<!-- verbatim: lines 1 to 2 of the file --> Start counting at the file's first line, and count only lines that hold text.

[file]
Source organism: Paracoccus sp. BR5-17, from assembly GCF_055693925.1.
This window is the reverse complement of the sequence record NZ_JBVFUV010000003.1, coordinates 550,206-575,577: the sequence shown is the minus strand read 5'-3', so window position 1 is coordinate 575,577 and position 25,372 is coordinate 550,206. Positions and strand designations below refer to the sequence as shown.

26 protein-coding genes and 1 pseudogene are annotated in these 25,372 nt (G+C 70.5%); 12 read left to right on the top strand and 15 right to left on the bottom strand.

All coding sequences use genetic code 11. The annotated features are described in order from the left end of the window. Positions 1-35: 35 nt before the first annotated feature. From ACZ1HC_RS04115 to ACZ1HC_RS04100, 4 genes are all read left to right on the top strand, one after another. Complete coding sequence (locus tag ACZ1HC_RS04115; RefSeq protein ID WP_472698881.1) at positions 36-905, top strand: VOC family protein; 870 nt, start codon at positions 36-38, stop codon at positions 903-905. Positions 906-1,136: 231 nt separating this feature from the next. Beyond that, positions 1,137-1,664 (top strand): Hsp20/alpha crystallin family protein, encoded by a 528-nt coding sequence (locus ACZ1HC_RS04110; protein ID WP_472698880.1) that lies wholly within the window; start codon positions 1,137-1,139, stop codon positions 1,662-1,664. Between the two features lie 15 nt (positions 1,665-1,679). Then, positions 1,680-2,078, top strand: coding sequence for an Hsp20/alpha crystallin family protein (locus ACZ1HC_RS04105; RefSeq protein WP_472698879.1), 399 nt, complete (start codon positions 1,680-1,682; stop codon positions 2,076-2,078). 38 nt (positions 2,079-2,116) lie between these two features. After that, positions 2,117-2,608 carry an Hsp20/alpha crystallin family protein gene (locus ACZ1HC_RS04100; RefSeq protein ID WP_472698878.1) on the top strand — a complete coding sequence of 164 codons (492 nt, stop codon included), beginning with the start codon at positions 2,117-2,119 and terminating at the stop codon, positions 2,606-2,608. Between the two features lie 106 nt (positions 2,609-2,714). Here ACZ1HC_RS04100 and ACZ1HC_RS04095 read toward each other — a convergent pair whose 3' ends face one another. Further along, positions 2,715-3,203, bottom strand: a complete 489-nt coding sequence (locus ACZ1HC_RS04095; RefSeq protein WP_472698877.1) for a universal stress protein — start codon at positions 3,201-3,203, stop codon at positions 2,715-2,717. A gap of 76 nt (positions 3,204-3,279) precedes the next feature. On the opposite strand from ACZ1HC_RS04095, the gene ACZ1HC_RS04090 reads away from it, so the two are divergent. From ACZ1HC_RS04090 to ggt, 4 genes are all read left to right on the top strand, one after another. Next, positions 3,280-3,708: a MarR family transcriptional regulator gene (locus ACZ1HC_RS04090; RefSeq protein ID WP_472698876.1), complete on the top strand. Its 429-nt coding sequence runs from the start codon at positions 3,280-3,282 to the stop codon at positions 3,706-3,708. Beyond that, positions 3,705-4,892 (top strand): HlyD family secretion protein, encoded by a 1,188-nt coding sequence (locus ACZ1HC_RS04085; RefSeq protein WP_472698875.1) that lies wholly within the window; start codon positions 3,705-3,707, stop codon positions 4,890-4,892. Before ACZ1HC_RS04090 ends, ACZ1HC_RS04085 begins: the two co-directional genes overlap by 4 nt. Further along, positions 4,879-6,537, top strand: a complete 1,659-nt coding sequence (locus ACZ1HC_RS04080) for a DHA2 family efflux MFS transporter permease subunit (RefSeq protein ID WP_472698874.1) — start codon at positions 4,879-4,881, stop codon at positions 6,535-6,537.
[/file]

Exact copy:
Source organism: Paracoccus sp. BR5-17, from assembly GCF_055693925.1.
This window is the reverse complement of the sequence record NZ_JBVFUV010000003.1, coordinates 550,206-575,577: the sequence shown is the minus strand read 5'-3', so window position 1 is coordinate 575,577 and position 25,372 is coordinate 550,206. Positions and strand designations below refer to the sequence as shown.